Adapt, evolve, elevate: ChatGPT is calling for interdisciplinary action
Our response to ChatGPT and its successors should be one that encourages open, interdisciplinary discourse and supports research investigating AI from every angle
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It is 2023. Every sector has embraced artificial intelligence (AI) and its ever-expanding applications. While its ramifications are unclear – and should continue to form the basis of deep human interrogation – AI increasingly permeates almost every aspect of our lives. In light of this, it is a little embarrassing that the release of ChatGPT has caused such an uproar in higher education.
Across institutions of “higher” learning, the collective response to ChatGPT is being hindered by a misplaced focus on implications for academic integrity. Can students use AI tools to “cheat”? Maybe. Should we be assessing university and college students on work so trivial that a beta-version large language model can readily earn a high grade? No.
- ChatGPT as a teaching tool, not a cheating tool
- So, you want to use ChatGPT in the classroom this semester?
- ChatGPT has arrived – and nothing has changed
Rather than monitoring computer activity or limiting computer access (which feels rather like taking a “tinfoil hat” approach), we should be leveraging the potential of AI in teaching and research. We must rapidly adapt our approach to assessment and prepare ourselves to learn and work with AI as it evolves. Ultimately, we need to elevate our thinking and harness expertise across disciplines to confront inherent biases, marginalisation of some voices and issues of privilege and access.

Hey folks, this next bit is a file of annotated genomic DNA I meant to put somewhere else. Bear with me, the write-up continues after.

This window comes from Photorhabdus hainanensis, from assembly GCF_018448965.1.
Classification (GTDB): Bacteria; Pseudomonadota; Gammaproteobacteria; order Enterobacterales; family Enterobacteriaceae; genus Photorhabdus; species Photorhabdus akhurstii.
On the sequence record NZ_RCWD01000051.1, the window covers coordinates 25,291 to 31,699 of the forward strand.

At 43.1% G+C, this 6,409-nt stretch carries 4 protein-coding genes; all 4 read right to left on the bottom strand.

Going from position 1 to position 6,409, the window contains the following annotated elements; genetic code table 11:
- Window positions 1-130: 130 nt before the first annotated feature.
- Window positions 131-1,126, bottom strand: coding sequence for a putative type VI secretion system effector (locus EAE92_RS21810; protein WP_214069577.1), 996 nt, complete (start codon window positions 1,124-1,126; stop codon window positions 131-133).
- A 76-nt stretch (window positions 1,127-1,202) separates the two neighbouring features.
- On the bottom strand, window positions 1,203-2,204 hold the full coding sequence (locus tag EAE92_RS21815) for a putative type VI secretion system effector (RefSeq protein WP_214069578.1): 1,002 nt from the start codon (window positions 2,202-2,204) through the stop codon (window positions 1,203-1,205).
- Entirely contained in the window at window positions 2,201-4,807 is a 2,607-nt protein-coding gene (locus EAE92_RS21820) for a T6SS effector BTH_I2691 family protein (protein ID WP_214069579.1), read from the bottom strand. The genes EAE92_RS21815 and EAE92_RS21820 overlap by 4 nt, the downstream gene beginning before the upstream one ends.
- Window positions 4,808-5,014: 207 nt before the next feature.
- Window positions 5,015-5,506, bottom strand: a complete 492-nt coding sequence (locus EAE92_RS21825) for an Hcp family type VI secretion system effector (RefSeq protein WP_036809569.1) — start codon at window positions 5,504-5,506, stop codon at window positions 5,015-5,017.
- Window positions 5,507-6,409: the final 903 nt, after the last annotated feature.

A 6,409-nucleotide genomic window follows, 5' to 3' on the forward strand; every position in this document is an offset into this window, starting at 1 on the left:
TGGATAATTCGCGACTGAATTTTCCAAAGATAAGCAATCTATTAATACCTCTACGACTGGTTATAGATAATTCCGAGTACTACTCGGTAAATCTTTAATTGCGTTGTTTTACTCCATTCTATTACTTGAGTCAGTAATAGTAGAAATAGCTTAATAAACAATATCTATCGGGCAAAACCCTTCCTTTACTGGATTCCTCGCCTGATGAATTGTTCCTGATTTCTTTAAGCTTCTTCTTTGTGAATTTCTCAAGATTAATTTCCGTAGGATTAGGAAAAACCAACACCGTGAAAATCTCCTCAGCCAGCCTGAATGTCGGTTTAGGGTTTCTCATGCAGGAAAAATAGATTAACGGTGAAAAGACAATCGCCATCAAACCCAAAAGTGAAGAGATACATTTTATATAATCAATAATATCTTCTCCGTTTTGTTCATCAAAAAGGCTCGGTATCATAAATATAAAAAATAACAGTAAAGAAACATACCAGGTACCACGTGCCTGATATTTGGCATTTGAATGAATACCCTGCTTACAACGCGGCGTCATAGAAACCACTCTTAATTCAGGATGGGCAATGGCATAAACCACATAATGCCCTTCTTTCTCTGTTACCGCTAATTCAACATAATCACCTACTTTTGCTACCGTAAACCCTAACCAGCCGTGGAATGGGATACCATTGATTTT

Step 1: Adapt
ChatGPT is one harbinger of a massively exciting technological shift, and we must move quickly to leverage its potential. Getting started is easy: if you haven’t already, create a free account and play with it. A little experimentation quickly reveals how ChatGPT can be used in your discipline and classroom – as well as its limitations. My starting point was to ask Chat (as I’ll affectionately refer to it) my test questions in 300- and 400-level functional anatomy.